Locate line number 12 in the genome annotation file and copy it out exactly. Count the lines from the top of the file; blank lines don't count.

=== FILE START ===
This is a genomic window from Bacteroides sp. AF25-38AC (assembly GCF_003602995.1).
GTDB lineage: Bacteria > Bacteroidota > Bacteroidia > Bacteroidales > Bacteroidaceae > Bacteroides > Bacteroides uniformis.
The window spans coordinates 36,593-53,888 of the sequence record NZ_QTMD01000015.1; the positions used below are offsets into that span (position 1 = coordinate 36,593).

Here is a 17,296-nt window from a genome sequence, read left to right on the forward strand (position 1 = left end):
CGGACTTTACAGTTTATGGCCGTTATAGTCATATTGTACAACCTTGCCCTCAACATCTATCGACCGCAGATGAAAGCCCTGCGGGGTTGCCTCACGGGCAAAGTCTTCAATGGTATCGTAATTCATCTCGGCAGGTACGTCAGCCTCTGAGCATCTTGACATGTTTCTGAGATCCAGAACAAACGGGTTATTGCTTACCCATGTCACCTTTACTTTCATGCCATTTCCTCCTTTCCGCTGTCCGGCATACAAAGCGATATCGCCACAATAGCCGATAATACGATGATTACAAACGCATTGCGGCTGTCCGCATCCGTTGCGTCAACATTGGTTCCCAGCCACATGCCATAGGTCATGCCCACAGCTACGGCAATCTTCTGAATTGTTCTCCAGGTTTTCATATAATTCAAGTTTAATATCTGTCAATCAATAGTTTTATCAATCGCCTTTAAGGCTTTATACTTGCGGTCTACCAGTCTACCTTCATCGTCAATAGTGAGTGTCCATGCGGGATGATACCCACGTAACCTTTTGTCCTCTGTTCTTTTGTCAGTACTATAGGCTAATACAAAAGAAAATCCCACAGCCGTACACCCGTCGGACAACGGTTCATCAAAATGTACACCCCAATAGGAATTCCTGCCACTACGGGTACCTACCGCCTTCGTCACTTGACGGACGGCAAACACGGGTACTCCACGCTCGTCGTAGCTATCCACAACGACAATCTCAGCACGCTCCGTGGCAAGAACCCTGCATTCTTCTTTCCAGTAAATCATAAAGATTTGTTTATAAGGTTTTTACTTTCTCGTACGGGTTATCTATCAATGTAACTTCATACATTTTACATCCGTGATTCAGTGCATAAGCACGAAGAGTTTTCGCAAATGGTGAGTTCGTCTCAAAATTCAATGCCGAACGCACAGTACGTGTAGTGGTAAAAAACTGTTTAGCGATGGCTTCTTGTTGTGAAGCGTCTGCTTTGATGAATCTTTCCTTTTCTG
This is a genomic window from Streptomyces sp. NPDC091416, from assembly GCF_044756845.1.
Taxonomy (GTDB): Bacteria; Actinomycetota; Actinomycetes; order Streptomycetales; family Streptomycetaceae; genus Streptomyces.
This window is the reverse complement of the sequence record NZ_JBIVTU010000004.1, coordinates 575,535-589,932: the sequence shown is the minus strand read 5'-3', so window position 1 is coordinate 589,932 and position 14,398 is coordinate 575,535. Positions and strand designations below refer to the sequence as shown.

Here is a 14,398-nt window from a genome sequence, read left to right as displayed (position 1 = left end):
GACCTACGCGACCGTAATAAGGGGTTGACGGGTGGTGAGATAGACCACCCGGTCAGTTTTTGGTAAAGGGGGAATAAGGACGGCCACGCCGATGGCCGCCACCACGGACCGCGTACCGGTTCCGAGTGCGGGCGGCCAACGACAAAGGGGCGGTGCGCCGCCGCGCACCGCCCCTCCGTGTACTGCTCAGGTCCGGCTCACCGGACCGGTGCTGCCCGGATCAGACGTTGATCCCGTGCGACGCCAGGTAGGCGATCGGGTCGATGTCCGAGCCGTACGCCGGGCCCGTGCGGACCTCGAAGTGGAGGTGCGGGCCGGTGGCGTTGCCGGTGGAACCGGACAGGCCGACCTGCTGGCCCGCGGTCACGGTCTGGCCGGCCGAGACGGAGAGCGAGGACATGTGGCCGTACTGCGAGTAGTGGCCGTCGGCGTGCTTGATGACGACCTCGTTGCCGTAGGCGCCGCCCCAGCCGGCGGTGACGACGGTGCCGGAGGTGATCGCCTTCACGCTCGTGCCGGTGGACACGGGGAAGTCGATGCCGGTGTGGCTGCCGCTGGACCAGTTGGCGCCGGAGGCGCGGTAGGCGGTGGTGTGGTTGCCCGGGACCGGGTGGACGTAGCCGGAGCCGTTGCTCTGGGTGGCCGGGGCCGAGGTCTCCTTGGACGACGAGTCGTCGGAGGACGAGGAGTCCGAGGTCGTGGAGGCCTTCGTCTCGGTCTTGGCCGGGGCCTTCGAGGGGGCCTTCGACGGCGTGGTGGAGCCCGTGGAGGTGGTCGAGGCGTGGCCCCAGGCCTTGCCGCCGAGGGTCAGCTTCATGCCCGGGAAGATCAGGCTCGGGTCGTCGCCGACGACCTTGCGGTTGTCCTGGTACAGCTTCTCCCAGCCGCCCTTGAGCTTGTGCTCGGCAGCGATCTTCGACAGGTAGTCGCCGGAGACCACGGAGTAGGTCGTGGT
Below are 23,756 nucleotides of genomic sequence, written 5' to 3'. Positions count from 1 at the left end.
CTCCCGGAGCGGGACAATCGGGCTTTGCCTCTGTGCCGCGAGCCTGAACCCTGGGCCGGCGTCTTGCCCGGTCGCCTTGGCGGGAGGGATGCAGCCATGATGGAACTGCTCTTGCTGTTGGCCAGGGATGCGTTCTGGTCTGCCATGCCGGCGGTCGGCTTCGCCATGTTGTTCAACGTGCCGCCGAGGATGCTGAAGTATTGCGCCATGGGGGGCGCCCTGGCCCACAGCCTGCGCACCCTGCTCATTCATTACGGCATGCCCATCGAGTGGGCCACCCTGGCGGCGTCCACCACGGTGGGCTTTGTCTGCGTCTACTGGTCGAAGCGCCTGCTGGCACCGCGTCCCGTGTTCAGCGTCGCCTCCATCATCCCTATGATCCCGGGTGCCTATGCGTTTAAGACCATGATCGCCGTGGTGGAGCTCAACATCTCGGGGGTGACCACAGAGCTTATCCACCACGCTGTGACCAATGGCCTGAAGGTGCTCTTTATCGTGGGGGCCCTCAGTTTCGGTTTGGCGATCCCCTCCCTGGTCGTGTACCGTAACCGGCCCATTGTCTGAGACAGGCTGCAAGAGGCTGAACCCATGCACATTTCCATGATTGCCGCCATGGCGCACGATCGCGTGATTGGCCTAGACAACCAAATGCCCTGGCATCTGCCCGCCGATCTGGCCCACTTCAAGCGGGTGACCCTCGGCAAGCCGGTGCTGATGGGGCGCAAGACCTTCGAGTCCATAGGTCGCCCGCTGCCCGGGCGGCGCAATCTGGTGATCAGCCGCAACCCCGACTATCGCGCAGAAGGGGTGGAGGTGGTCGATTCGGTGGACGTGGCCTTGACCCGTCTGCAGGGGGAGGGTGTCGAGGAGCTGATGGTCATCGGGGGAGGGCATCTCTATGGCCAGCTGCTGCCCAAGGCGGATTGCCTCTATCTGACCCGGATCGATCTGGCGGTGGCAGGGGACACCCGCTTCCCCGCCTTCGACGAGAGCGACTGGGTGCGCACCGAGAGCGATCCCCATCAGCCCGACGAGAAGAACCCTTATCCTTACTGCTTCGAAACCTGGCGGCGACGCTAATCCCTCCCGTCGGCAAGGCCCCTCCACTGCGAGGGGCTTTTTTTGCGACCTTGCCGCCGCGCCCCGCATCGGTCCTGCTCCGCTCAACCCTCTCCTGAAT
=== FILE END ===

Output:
CTCCCGGAGCGGGACAATCGGGCTTTGCCTCTGTGCCGCGAGCCTGAACCCTGGGCCGGCGTCTTGCCCGGTCGCCTTGGCGGGAGGGATGCAGCCATGATGGAACTGCTCTTGCTGTTGGCCAGGGATGCGTTCTGGTCTGCCATGCCGGCGGTCGGCTTCGCCATGTTGTTCAACGTGCCGCCGAGGATGCTGAAGTATTGCGCCATGGGGGGCGCCCTGGCCCACAGCCTGCGCACCCTGCTCATTCATTACGGCATGCCCATCGAGTGGGCCACCCTGGCGGCGTCCACCACGGTGGGCTTTGTCTGCGTCTACTGGTCGAAGCGCCTGCTGGCACCGCGTCCCGTGTTCAGCGTCGCCTCCATCATCCCTATGATCCCGGGTGCCTATGCGTTTAAGACCATGATCGCCGTGGTGGAGCTCAACATCTCGGGGGTGACCACAGAGCTTATCCACCACGCTGTGACCAATGGCCTGAAGGTGCTCTTTATCGTGGGGGCCCTCAGTTTCGGTTTGGCGATCCCCTCCCTGGTCGTGTACCGTAACCGGCCCATTGTCTGAGACAGGCTGCAAGAGGCTGAACCCATGCACATTTCCATGATTGCCGCCATGGCGCACGATCGCGTGATTGGCCTAGACAACCAAATGCCCTGGCATCTGCCCGCCGATCTGGCCCACTTCAAGCGGGTGACCCTCGGCAAGCCGGTGCTGATGGGGCGCAAGACCTTCGAGTCCATAGGTCGCCCGCTGCCCGGGCGGCGCAATCTGGTGATCAGCCGCAACCCCGACTATCGCGCAGAAGGGGTGGAGGTGGTCGATTCGGTGGACGTGGCCTTGACCCGTCTGCAGGGGGAGGGTGTCGAGGAGCTGATGGTCATCGGGGGAGGGCATCTCTATGGCCAGCTGCTGCCCAAGGCGGATTGCCTCTATCTGACCCGGATCGATCTGGCGGTGGCAGGGGACACCCGCTTCCCCGCCTTCGACGAGAGCGACTGGGTGCGCACCGAGAGCGATCCCCATCAGCCCGACGAGAAGAACCCTTATCCTTACTGCTTCGAAACCTGGCGGCGACGCTAATCCCTCCCGTCGGCAAGGCCCCTCCACTGCGAGGGGCTTTTTTTGCGACCTTGCCGCCGCGCCCCGCATCGGTCCTGCTCCGCTCAACCCTCTCCTGAAT